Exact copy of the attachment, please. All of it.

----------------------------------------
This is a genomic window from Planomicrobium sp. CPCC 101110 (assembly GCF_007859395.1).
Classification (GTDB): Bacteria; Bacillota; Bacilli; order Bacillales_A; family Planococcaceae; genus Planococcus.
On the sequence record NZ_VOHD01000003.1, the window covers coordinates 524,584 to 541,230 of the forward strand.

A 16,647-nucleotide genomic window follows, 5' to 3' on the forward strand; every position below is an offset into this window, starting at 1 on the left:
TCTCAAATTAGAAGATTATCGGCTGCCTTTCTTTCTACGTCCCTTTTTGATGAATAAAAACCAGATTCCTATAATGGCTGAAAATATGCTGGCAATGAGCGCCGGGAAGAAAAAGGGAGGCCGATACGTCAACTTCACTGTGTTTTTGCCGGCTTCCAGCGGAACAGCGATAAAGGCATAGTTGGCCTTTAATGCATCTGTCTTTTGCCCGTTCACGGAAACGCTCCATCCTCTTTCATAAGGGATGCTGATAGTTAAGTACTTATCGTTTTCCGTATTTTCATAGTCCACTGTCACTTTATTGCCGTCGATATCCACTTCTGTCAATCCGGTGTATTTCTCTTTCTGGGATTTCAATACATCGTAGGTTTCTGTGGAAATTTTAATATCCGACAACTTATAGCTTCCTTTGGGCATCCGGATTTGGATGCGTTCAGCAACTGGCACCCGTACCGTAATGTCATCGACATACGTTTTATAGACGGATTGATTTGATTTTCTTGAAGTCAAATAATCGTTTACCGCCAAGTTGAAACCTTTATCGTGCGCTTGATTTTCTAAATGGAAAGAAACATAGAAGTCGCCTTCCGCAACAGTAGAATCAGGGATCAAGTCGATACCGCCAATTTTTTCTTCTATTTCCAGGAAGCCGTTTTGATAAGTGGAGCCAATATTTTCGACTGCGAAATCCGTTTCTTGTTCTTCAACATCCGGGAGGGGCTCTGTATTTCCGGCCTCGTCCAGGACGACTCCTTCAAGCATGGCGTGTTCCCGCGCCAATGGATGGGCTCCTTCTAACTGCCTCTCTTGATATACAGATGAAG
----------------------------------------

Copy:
This is a genomic window from Planomicrobium sp. CPCC 101110 (assembly GCF_007859395.1).
Classification (GTDB): Bacteria; Bacillota; Bacilli; order Bacillales_A; family Planococcaceae; genus Planococcus.
On the sequence record NZ_VOHD01000003.1, the window covers coordinates 524,584 to 541,230 of the forward strand.

A 16,647-nucleotide genomic window follows, 5' to 3' on the forward strand; every position below is an offset into this window, starting at 1 on the left:
TCTCAAATTAGAAGATTATCGGCTGCCTTTCTTTCTACGTCCCTTTTTGATGAATAAAAACCAGATTCCTATAATGGCTGAAAATATGCTGGCAATGAGCGCCGGGAAGAAAAAGGGAGGCCGATACGTCAACTTCACTGTGTTTTTGCCGGCTTCCAGCGGAACAGCGATAAAGGCATAGTTGGCCTTTAATGCATCTGTCTTTTGCCCGTTCACGGAAACGCTCCATCCTCTTTCATAAGGGATGCTGATAGTTAAGTACTTATCGTTTTCCGTATTTTCATAGTCCACTGTCACTTTATTGCCGTCGATATCCACTTCTGTCAATCCGGTGTATTTCTCTTTCTGGGATTTCAATACATCGTAGGTTTCTGTGGAAATTTTAATATCCGACAACTTATAGCTTCCTTTGGGCATCCGGATTTGGATGCGTTCAGCAACTGGCACCCGTACCGTAATGTCATCGACATACGTTTTATAGACGGATTGATTTGATTTTCTTGAAGTCAAATAATCGTTTACCGCCAAGTTGAAACCTTTATCGTGCGCTTGATTTTCTAAATGGAAAGAAACATAGAAGTCGCCTTCCGCAACAGTAGAATCAGGGATCAAGTCGATACCGCCAATTTTTTCTTCTATTTCCAGGAAGCCGTTTTGATAAGTGGAGCCAATATTTTCGACTGCGAAATCCGTTTCTTGTTCTTCAACATCCGGGAGGGGCTCTGTATTTCCGGCCTCGTCCAGGACGACTCCTTCAAGCATGGCGTGTTCCCGCGCCAATGGATGGGCTCCTTCTAACTGCCTCTCTTGATATACAGATGAAG